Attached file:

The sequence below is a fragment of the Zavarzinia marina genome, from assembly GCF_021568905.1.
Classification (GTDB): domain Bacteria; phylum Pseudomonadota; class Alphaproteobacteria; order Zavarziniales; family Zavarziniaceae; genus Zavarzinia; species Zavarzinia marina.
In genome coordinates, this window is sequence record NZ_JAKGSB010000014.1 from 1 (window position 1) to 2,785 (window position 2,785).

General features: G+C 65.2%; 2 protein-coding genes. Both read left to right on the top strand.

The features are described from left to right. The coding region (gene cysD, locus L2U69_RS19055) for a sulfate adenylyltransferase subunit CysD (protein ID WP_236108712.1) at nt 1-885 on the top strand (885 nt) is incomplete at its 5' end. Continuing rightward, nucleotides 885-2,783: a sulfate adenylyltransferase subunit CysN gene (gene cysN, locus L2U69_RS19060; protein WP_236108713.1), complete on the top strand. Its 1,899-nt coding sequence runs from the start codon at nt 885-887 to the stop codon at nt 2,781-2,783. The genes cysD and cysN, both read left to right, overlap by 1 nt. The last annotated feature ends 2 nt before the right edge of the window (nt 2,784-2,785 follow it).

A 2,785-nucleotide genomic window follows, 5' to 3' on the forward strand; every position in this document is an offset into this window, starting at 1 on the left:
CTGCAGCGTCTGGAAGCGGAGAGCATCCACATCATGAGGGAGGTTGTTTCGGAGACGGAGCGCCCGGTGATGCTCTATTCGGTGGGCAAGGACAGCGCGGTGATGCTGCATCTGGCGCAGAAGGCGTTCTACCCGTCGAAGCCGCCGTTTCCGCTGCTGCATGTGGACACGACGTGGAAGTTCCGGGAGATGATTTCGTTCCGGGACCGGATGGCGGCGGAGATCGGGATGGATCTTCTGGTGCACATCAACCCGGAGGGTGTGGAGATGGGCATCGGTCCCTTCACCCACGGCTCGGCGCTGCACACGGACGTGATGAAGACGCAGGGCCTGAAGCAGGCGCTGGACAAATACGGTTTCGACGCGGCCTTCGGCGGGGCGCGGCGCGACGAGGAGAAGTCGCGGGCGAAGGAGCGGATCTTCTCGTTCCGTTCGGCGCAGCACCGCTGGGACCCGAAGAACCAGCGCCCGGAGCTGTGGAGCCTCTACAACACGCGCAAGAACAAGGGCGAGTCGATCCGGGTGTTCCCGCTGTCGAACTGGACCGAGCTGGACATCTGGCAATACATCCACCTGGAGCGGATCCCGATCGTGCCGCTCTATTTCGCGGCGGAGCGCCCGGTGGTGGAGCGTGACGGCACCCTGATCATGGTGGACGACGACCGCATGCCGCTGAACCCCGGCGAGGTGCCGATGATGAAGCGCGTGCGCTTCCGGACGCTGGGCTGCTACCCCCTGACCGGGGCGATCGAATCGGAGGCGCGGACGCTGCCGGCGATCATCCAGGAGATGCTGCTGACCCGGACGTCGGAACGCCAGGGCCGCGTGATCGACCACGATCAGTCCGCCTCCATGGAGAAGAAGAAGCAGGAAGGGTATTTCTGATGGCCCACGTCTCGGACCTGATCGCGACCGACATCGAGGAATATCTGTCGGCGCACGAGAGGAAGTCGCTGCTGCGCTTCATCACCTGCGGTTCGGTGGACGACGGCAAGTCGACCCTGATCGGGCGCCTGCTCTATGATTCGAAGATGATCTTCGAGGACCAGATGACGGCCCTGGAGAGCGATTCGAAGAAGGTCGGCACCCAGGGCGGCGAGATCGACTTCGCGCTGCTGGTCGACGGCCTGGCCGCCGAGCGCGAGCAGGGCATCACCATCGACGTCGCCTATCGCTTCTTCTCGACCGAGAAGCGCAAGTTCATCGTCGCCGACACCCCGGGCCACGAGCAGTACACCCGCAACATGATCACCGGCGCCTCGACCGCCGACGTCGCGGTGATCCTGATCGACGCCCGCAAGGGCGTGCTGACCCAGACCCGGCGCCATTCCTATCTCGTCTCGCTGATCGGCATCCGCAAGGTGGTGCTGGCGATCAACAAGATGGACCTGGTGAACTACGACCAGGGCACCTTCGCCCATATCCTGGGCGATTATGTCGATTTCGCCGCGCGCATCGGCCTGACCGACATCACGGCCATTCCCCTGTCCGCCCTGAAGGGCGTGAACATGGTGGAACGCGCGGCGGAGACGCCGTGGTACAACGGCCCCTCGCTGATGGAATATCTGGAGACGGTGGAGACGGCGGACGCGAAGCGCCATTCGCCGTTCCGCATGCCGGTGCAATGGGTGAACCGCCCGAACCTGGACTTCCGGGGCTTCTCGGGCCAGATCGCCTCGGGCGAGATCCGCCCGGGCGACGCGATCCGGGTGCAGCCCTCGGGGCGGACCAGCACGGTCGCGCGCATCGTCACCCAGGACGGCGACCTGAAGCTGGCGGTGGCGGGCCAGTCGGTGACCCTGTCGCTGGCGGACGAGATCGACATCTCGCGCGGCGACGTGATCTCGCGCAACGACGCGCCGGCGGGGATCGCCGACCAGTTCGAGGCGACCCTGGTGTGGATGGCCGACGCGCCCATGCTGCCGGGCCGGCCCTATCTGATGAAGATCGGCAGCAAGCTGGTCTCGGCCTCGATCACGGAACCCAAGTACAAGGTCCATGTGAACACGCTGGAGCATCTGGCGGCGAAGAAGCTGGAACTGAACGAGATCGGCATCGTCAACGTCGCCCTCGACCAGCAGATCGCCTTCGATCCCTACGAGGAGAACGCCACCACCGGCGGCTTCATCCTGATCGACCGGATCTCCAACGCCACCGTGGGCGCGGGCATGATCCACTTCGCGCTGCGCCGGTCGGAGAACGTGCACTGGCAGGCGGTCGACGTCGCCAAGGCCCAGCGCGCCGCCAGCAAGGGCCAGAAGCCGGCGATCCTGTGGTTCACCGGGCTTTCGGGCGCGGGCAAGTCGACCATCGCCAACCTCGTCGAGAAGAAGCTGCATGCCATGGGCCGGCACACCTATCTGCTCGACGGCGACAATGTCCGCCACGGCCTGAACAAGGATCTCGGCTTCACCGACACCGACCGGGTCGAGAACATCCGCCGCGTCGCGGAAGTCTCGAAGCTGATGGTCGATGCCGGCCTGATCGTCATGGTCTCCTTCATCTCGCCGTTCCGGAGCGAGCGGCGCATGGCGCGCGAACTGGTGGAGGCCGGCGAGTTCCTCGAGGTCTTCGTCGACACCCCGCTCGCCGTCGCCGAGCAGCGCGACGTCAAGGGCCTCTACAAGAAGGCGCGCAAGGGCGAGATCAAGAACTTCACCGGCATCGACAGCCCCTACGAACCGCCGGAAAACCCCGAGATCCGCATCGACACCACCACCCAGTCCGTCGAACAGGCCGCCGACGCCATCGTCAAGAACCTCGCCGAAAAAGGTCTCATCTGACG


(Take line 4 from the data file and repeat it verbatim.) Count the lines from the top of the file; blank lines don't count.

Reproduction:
General features: G+C 65.2%; 2 protein-coding genes. Both read left to right on the top strand.